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Quince Paste – an easy(ish) recipe

With their rich perfume and deep red colour when cooked, quinces are one of my favourite fruit. They are fantastic simply stewed and served  with thick cream, or in a crumble or pie, but the bulk of the roadside quinces we pick every autumn go to making quince paste. Quince paste (Membrillo in Spain or Cotagnata in Italy) is a ruby red slab of stewed, pureed and dried out quinces that is absolute heaven paired with any cheese with attitude – like parmesan, gorgonzola or goat cheese. It costs an arm and a leg for just a little chunk in the shops so the few hours spent simmering and stirring pay off quickly.

Quince paste sets primarily because of its high pectin content. Pectin forms a gel when cooked with sugar and acid (lemon juice here) and if you get it just right, the paste will set as soon as it cools. If it doesn’t set quite right, simply drying out the paste helps it become stiff enough to slice. Drying can be accomplished by leaving the paste in the oven on the lowest setting overnight, door open a crack, or leaving it anywhere warm like a car until dry enough.

quince paste (1 of 11)

 Ingredients

  • 8-10 medium quinces, peeled and cored. The apple peeler I described here works surprisingly well. Just a note – in On Food and Cooking, Harold McGee says the skin can be left on for more aroma. I haven’t tried this yet so proceed with caution as quince skin can be furry. I’d scrub it well at least.
  • Raw or white granulated sugar
  • Juice of 1.5 lemons

Method

Roughly dice the peeled and cored quinces. Add to a large saucepan with 2 cups water. Adding half the cores can help the paste set even better, but you have to either pick them out or ignore the odd grainy bit in the finished paste (not objectionable). Bring to the boil and simmer for 30 minutes.

quince paste (2 of 11)

This next step is a little fiddly but it helps get the sugar quantity just right so the pectin sets properly. Tip the cooked fruit into a colander set over a bowl to catch the juices. Weight the fruit alone and then weigh 3/4 of that weight in sugar. Add sugar, fruit and juices back to the saucepan. If you can’t be bothered with all that measuring, just add 4 cups of sugar and hope for the best.

quince paste (4 of 11)

Here’s where you need to get comfy – the mixture needs to be simmered over low-medium heat for 2-3 hours, stirred every few minutes. I settle in with a book in one hand and a spatula in the other. Scrape the bottom as you stir, and consider wearing a glove or mitt as the mixture can spit globs of molten fruit and sugar.

The lumps of fruit need to be pureed till they are smooth at some point but if you leave it as long as possible, the mixture doesn’t spit and stick quite so much. I remove any obvious cores and then puree after about an hour of simmering, with a stick blender, food processor or food mill.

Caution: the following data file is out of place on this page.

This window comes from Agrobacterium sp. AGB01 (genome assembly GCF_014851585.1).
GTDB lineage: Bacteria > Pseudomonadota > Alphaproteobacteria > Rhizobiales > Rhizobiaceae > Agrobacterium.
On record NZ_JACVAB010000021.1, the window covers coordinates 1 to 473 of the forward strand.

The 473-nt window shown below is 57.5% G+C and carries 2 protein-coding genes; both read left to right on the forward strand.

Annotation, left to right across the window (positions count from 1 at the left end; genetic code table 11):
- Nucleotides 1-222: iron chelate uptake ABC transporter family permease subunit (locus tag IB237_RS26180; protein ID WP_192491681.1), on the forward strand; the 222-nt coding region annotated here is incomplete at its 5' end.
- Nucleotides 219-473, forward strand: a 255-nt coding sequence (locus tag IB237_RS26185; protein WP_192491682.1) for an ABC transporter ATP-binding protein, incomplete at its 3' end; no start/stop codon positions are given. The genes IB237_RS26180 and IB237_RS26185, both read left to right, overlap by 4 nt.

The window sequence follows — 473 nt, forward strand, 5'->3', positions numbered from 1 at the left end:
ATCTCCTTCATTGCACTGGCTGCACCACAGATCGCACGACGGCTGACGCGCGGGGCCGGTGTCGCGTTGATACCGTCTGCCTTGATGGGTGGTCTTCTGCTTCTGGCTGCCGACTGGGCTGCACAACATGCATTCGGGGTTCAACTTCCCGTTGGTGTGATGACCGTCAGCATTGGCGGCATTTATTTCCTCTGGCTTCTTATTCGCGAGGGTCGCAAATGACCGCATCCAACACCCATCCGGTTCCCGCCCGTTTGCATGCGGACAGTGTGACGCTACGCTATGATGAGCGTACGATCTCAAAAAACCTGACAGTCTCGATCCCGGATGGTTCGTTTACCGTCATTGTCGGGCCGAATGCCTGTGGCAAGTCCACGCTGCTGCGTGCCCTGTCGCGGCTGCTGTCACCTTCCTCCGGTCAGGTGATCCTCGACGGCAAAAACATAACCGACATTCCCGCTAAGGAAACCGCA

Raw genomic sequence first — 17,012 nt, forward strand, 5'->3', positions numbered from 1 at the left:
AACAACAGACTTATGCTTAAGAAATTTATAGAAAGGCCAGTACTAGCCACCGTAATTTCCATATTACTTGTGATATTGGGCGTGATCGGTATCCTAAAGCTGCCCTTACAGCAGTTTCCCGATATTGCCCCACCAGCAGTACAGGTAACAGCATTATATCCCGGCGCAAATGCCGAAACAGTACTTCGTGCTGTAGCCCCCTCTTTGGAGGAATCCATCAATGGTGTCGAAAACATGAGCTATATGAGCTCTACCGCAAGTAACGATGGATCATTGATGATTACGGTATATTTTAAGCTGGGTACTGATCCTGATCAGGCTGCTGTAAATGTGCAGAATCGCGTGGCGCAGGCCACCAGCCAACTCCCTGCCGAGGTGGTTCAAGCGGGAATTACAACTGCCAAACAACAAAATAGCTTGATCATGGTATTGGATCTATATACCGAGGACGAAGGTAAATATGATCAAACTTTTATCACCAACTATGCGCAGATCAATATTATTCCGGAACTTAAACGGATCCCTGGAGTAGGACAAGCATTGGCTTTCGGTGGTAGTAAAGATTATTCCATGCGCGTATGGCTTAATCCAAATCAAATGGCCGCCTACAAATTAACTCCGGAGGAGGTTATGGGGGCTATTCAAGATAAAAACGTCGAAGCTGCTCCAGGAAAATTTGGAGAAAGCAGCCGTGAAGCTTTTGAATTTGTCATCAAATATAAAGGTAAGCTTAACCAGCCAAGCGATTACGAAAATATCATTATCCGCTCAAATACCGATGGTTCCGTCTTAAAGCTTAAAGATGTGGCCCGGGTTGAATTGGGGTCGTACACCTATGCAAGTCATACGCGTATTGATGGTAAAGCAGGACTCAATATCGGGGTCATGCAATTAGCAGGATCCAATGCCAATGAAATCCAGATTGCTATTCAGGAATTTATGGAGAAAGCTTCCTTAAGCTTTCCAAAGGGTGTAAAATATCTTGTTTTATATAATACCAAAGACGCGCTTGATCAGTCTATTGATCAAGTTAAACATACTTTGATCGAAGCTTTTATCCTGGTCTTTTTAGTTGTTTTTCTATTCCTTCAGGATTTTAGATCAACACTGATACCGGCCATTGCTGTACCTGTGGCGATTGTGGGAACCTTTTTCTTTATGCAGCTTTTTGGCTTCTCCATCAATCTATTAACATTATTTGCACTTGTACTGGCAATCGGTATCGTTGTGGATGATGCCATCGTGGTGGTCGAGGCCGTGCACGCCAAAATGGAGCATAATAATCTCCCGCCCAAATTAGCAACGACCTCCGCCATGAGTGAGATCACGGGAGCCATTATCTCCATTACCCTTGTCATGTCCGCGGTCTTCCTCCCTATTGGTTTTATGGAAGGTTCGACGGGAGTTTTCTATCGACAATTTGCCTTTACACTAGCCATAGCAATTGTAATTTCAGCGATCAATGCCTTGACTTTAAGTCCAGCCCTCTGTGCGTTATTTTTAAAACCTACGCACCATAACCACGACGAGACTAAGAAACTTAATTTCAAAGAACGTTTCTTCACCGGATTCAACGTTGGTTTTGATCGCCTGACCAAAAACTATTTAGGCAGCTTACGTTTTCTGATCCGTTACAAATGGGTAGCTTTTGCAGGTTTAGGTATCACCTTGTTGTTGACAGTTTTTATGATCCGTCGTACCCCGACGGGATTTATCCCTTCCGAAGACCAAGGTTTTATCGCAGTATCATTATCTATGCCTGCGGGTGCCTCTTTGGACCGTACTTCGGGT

quince paste (7 of 11)

The goal here is to reduce the mixture to a thick paste and get that lovely deep red colour. The colour comes with time more than anything, so if the paste is looking very thick but not yet the colour you want, add half a cup of water at a time and keep cooking. When the paste is quite thick and starting to stick together when stirred, add the lemon juice and keep cooking.

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It’s ready when the mixture can stand up in peaks when stirred, and it might be pulling away from the sides of the pan when stirred. You can flick a drop onto a plate and see if it solidifies a little as it sets.

quince paste (8 of 11)

Line a baking tray with baking paper with a drop of oil rubbed over it and pour the mixture in. Use the back of a wet spoon to smooth down the top, cover and set aside to dry. A smaller pan will yield a thicker slab of paste obviously.

quince paste (10 of 11)

When completely cool, prod to see if it is solid enough to turn out. If not, dry as above. When solid enough, turn out onto a chopping board and cut into slabs. I cut different sizes for different occasions – little ones for a cheeky nibble and big ones for entertaining guests. The pieces keep best wrapped tightly in cling wrap, then bagged. They last for a long time – after 9-12 months you might find some of the sugar starting to go crunchy round the outside, but this doesn’t affect the flavour.

quince paste (11 of 11)

Heaven!

quince paste (1 of 1)

Variations

I sometimes add a star of star anise, or a stick of cinnamon for another layer of flavour. Recipes for Membrillo, the Spanish version, often add 1 scraped vanilla pod. Recipes for Cotagnata, THe Italian version, sometimes call for a few bay leaves.

More Reading

Simply Quince – history, traditions & recipes

Cotagnata – Sicilian Quince Paste

How to make Membrillo – you’ll see that all the recipes are very much similar.

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